Three Recommendations

I have not had much time to read of late, and my blogging time has been close to zero hours per week; not ideal, but as I am sure you’ll understand, I need to prioritise my studies.  That said, I thought I would take the opportunity to recommend three standout books which I have very much enjoyed reading over the last couple of months.

1. Nightwood by Djuna Barnes (1936; one of the first novels to portray homosexuality) 9780571235285
– ‘A masterpiece of modernism’ (The Washington Post Book World)
– ‘To have been madly and disastrously in love is a kind of glory that can only be made intelligible in a sublime poetry―the revelatory and layered poetry of Djuna Barnes’s masterpiece, Nightwood.’ (Dorothy Allison, author of Bastard Out of Carolina)

Nightwood is not only a classic of modernist literature, but was also acknowledged by T. S. Eliot as one of the great novels of the 20th century. Eliot admired Djuna Barnes’ rich, evocative language. Barnes told a friend that Nightwood was written with her own blood ‘while it was still running.’ That flowing wound was the breakup of an eight-year relationship with the love of her life. Now recognised as a twentieth-century classic, the influence of Djuna Barnes’s novel has been, and continues to be, exceptional.’

2. Passing by Nella Larsen
9780486437132
– ‘Absolutely absorbing, fascinating, and indispensable’ (Alice Walker)
– ‘A work so fine, sensitive, and distinguished that it rises above race categories and becomes that rare object, a good novel’ (The Saturday Review of Literature)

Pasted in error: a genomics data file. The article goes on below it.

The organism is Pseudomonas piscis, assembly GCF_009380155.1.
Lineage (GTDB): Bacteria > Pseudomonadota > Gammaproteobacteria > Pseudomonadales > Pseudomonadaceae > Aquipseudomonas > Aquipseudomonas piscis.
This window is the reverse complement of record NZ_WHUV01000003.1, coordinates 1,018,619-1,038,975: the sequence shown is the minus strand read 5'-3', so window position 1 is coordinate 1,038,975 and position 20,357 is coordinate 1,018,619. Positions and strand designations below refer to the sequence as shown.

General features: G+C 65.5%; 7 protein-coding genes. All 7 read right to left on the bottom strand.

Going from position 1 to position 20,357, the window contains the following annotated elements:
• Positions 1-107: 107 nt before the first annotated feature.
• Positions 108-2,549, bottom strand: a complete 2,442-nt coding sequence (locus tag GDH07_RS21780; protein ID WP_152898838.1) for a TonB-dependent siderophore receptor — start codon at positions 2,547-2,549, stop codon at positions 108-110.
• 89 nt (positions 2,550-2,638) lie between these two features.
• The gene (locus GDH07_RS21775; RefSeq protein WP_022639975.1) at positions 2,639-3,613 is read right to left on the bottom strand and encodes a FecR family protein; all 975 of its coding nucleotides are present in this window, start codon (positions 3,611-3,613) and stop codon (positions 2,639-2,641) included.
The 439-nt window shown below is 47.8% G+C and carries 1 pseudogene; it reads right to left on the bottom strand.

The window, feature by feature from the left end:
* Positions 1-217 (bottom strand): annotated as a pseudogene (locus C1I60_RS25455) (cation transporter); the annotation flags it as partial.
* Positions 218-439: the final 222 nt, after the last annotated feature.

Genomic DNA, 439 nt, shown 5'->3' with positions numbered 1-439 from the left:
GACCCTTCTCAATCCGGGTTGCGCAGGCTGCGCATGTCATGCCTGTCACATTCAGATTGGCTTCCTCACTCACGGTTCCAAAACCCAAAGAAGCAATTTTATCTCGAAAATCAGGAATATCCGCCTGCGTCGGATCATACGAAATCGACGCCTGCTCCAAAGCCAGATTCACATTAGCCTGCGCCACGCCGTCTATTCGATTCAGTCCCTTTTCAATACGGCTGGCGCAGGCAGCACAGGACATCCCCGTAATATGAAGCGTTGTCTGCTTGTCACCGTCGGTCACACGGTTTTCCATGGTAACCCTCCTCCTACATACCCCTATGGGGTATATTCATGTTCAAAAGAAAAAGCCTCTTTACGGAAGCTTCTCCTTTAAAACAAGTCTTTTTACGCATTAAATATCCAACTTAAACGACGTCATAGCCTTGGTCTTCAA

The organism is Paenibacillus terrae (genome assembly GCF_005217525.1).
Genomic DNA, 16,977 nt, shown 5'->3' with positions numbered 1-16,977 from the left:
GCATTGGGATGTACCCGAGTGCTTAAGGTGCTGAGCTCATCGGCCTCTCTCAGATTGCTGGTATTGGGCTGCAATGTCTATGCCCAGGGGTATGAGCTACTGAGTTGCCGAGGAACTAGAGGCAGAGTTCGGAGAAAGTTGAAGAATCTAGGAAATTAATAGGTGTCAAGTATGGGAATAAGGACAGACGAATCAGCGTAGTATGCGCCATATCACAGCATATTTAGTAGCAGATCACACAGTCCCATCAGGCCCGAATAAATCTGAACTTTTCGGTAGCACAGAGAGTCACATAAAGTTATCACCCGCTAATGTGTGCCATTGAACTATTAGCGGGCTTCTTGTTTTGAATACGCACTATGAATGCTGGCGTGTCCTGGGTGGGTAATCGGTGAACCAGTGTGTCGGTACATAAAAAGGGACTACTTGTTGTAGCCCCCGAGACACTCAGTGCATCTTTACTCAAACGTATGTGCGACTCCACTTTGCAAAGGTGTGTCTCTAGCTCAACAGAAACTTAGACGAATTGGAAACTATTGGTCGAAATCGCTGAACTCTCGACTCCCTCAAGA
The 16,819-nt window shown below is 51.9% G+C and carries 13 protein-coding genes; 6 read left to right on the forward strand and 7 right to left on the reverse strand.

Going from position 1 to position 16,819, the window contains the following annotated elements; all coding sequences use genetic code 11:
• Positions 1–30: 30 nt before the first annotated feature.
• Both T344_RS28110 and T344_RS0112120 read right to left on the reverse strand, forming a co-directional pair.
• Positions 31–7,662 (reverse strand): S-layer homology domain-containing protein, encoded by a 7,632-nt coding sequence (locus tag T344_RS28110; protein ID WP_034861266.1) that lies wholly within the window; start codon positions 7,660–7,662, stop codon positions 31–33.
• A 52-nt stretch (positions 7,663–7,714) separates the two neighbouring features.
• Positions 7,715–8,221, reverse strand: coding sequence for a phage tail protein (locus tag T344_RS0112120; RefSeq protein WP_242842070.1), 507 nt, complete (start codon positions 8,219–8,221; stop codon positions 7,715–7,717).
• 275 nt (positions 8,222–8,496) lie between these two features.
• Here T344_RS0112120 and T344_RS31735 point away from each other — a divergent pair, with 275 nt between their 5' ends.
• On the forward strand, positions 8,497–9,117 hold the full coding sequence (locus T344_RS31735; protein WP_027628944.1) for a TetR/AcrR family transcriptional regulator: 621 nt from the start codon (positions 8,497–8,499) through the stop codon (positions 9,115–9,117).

‘Married to a successful physician and prominently ensconced in Harlem’s vibrant society of the 1920s, Irene Redfield leads a charmed existence-until she is shaken out of it by a chance encounter with a childhood friend who has been “passing for white.” An important figure in the Harlem Renaissance, Nella Larsen was the first African-American woman to be awarded a Guggenheim fellowship. Her fictional portraits of women seeking their identities through a fog of racial confusion were informed by her own Danish-West Indian parentage, and “Passing” offers fascinating psychological insights into issues of race and gender.’

3. Herland by Charlotte Perkins Gilman
9780486404295

‘In “Herland, ” a vision of a feminist utopia, Gilman employs humor to engaging effect in a story about three male explorers who stumble upon an all-female society isolated somewhere in South America. Noting the advanced state of the civilization they’ve encountered, the visitors set out to find some males, assuming that since the country is so civilized, “there must be men.” A delightful fantasy, the story enables Gilman to articulate her then-unconventional views of male-female roles and capabilities, motherhood, individuality, privacy, the sense of community, sexuality, and many other topics. Decades ahead of her time in evolving a humanistic, feminist perspective, Gilman has been rediscovered and warmly embraced by contemporary feminists.’

 

Purchase from The Book Depository

2 thoughts on “Three Recommendations

  1. Wow, I’ve just had a blast from the past! I read ‘Herland’ at university for my feminist utopian/dystopian literature course way back in 1988/9. I’ll have to wrack my brains to try and remember the other books we read as it was such a brilliant course and introduced me to a wealth of books and writers I’d never come across before. In the meantime I’ll be ordering a copy of ‘Herland’ and can’t wait to reread it. 🙂

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